Despite the, erm, rural locale of Torridon and its population of around 3 people (mild exaggeration), there’s a surprisingly large amount of amenities here. The fact it’s a bit of a local hub for Munro baggers certainly helps and actually you could easily base yourself here for quite a long time without needing to go any further afield.

  • Food. At the far end of the village is a small café and shop which is remarkably well stocked. Fresh meat, milk, eggs, veg and almost an entire wall of beer should keep you well fed and watered for as long as you need. They even had Oreo ice creams, although we didn’t sample them. It better do – there isn’t really anything else within at least an hour…
  • Climbing Shops. Scotland is well versed with climbing shops with Fort William having at least three. Don’t expect much in Torridon itself though, especially as climbing has yet to really take off there. This may change but I’d very much doubt it. The bouldering guide is available from the Countryside Centre though, in case you’ve forgotten it/lost it/had it eaten by a Highland cow.
  • Accommodation – Campsites. This is one of those really nice aspects to Torridon: the campsite at the near end of the village. While it’s not entirely free – they ask for a donation towards the upkeep and the showers but it’s really not much – it’s incredibly cheap. Granted, it’s just a field really but there is a toilet block and a shower, which doubles as a handy refuge from the midge…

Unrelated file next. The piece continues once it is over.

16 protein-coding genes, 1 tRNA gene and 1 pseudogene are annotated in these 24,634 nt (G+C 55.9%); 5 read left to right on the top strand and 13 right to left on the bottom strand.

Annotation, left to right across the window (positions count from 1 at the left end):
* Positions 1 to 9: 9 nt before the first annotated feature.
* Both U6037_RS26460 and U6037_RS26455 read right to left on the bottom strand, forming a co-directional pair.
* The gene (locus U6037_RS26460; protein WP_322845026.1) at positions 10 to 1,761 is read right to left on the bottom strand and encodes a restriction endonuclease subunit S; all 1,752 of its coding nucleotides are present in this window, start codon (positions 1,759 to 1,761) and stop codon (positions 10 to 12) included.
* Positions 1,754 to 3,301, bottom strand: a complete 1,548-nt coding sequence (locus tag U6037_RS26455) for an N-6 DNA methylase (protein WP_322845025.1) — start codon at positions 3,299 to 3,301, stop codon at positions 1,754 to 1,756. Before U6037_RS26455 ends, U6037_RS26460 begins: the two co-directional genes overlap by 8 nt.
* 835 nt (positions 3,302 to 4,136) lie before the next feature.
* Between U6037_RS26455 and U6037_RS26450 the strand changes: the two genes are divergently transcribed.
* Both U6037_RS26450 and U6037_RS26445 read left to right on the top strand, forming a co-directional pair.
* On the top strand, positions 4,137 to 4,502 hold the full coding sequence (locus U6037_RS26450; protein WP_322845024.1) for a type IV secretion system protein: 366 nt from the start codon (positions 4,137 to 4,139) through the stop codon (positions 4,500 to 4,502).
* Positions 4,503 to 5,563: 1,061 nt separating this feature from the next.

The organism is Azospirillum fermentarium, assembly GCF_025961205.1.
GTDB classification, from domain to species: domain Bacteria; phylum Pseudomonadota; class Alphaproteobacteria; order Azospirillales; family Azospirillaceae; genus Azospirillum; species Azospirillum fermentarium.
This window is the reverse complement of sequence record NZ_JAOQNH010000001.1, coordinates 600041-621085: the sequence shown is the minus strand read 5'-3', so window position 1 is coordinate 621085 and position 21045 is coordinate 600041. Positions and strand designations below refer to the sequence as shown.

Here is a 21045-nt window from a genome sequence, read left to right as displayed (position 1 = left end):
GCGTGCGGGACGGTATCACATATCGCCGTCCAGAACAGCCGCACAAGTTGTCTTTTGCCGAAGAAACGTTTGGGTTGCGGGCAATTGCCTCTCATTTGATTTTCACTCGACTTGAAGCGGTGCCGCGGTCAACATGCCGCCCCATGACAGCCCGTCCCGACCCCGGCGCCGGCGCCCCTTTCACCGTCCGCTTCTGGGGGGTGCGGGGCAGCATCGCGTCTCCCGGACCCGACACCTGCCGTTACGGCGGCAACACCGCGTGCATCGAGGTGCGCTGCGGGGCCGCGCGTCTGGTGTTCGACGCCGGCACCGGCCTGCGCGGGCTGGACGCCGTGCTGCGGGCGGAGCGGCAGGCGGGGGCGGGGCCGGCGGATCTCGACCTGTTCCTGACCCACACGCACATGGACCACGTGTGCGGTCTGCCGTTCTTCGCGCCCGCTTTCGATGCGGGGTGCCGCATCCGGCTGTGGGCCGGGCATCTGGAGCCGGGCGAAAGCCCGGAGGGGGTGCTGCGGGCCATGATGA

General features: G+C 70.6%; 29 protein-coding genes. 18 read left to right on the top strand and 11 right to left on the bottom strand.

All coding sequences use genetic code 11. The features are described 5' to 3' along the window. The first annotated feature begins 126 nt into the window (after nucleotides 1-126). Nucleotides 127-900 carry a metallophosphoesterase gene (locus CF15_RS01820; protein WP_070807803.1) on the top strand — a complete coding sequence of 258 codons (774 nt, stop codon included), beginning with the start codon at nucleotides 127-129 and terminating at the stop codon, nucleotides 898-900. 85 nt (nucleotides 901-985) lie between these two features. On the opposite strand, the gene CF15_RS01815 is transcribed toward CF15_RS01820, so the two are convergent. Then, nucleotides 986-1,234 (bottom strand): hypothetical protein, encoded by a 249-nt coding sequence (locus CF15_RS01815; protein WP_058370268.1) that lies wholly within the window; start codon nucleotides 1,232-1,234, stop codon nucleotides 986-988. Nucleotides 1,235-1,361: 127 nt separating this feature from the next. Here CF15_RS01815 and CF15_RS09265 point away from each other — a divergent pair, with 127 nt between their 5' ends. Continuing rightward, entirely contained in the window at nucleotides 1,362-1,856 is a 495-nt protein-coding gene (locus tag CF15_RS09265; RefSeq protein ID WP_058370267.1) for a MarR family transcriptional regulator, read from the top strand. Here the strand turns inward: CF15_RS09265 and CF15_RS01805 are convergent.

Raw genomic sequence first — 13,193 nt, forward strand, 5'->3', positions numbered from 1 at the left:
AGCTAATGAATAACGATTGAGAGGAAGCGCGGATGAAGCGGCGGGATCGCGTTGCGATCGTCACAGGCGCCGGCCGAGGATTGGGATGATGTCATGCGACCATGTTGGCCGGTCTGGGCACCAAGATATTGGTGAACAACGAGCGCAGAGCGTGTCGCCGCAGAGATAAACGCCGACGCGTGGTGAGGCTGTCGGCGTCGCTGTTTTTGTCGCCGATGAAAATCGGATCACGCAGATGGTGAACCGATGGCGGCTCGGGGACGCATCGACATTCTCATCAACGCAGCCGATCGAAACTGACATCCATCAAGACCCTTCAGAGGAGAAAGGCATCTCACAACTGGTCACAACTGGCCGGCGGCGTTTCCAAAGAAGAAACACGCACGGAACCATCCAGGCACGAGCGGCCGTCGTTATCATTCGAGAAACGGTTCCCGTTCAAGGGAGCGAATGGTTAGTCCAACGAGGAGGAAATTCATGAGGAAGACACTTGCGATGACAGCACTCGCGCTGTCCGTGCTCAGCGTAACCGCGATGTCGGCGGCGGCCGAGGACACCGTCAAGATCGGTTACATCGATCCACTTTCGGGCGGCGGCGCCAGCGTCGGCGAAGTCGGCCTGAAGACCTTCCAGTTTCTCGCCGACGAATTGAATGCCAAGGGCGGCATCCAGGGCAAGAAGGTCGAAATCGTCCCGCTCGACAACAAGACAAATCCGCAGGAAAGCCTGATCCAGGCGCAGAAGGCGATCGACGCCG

• Accommodation – Other. There are quite a few other options around, from speaking to (far more sensible) people who opted for anti-midge accommodation. A quick look at will point you in the right direction.
  • Cafes and bars. Firstly is the aforementioned café in the village proper who do a mean toasted sandwich. Excellent and well worth a shout. If, like us, you seek evening sanctuary from the evil flying beasties, refuge can be sought in the Torridon Inn. Their food is tasty, their beer excellent and the service friendly. Don’t mix this up with the Torridon Hotel though, where, we hear, meals can set you back in the region of £70. Each.
  • Guidebooks. There is a dedicated bouldering guidebook to Torridon which has its own charming way about it. It’s a good guide, with some photo topos and is fairly easy to navigate with. Published in 2016, it is already out of date, from what I hear (the Potential Seven Project is now apparently just Potential Seven and gets 7b) and expect this to change regularly as time goes on and more is developed.
  • Other handy places. Well, there’s the sea, that can be handy… No seriously, this is the back end of beyond and while that does most definitely add to the charm of Torridon, it does mean you are a long way from anywhere. About an hour away are towns of Kinlochewe (which does have a garage) or Lochcarron but neither, to the best of my knowledge, would be classed as a town. For anything substantial, like a hospital or some semblance of substantial civilisation, you’re looking at heading back to Inverness. Embrace it and if you get into any difficulties, the guys at the café were incredibly helpful and would be my first port of call.


Relevant blog posts: here (if you’re that bored or psyched).


A home for European bouldering reviews and info

%d bloggers like this: